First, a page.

Fools and Mortals by Bernard Cornwell

I have two confessions:

  1. I do not really like historical fiction, pre 1900 settings.
  2. I have never read Bernard Cornwell before.

So, ‘Fools and Mortals’ was a bit of a breakaway choice for me this month. It had been an impulse buy last year as I was attracted by the reference to Shakespeare (as many of you know, I am a huge Shakespeare fan).

This was a little bit of a slow burn for me, for the very reason I do not usually pick an historical novel, there is a lot of scene setting. I, of course, appreciate the need for this as we have to be transported to the era but I often find it causes my attention to wander (or that could be reading on the commute).

However, the idea of the story did grab my attention. The complex politics of being a ‘player’ in Elizabethan England. An England of quite diverse beliefs and power and, indeed, the pressure that Shakespeare and his contemporaries may have faced to be successful in their field. However, this tale also has a hint of crime fiction: when a valuable manuscript goes missing and Shakespeare’s own brother comes under suspicion, he must work to attempt to clear his name.

Overall, I enjoyed the novel, especially all the nods to the work of Shakespeare. But I do think I need to give Bernard Cornwell another go with a different book to really form an opinion.

Any suggestions from you lovely readers about other Cornwell books I could try?

Munich by Robert Harris

I am not usually a fan of historical fiction. Usually, the reason being that they do not seem to get the balance between description and narrative. Setting the scene often seems to come at the cost of the narrative. However, Robert Harris does not fall into the trap. I do not know if it is because he covers events (in this novel) that people may have a little general knowledge of and, therefore, he does not have the same need to paint a picture, as his narrative does it for him with some of the characters that are really rather well-known.

Munich covers those events that happened immediately before World War Two. The meeting between Hitler and Chamberlain is imagined in Harris’ novel. Not only is that played out as the Allies are desperate to avoid a second war, but two young men, one on each side, may carry secrets that could change the course of history. Can the friendship and experiences of the past help change the events to come?

Munich carefully blends historical events and characters with fiction to create a thrilling story. You feel as though you are part of the events, experiencing the complex relationship between the leaders, almost as a fly on the wall. As tension builds elsewhere, you hope that right will triumph over wrong (even though you know the true outcome of events).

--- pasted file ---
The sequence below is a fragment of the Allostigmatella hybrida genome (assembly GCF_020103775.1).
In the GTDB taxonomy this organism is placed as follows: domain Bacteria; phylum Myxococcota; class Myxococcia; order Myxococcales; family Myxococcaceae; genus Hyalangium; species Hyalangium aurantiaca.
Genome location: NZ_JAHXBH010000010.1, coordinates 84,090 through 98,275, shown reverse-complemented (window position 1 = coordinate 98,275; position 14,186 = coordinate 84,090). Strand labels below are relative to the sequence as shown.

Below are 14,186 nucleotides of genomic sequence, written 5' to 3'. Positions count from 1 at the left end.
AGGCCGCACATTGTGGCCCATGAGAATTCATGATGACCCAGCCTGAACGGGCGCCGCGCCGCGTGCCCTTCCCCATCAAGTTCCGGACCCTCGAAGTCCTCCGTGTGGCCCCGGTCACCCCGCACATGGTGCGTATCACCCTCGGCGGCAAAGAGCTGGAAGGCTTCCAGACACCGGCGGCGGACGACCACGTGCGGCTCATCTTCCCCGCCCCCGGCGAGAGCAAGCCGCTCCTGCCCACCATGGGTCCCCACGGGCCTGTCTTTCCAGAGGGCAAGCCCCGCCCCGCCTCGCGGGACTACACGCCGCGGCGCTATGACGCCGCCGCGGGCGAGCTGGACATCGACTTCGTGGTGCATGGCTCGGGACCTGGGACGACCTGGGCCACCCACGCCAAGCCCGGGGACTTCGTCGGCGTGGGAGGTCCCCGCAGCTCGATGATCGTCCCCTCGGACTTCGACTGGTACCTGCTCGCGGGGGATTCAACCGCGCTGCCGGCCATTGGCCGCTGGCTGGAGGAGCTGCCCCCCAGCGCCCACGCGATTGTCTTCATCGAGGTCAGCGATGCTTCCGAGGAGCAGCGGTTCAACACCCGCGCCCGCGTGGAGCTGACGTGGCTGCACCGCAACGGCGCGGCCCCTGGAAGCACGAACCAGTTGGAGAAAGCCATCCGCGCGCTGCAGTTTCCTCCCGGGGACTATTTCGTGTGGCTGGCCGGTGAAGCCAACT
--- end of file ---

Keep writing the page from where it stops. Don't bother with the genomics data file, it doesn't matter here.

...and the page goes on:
This is the first of Robert Harris’ novels I have read with a historical connection (I did read Conclave) but it has certainly made me keen to read others.

Do you enjoy historical fiction? Any suggestions of novels to try?

All The Light We Cannot See by Anthony Doerr

This is a title that I had spotted in the bookshops many times but had never quite got around to picking up. However, not so long ago, a lovely friend handed it to me and simply said ‘You need to read this, you’ll love it.’ And she was right! (Don’t you love having friends who know you so well they can pick books for you?)

I won’t lie, I was mildly concerned about the length of the novel, as I am not usually one for weighty historical fiction. However, a huge part of the charm of this book is that it is written in short, sharp chapters that allow you to process the story and keep you turning the page.

The two central characters are so wonderful, you fall in love with them as soon as you start seeing their story unfold. Marie-Laure is a wonderfully strong female character. She shows that, against all odds, people find strength to survive and achieve their dreams. Werner, meanwhile, is a boy who clearly finds himself torn between the desire to do the right thing and to grab opportunities that will give him a ‘brighter’ future.

One of the real skills of this storytelling is the clever way that the stories of these two characters cross over. Ultimately, a random series of events but almost shared experience draws Marie-Laure and Werner together. We also see that there is always kindness and the desire to do the right thing, whatever side war may put you on.

The novel certainly has an emotional conclusion, but it is wonderful that it shows the power of happy memories and the kindness of strangers.

Have you read any books that you have found to be a real surprise with how much you loved them?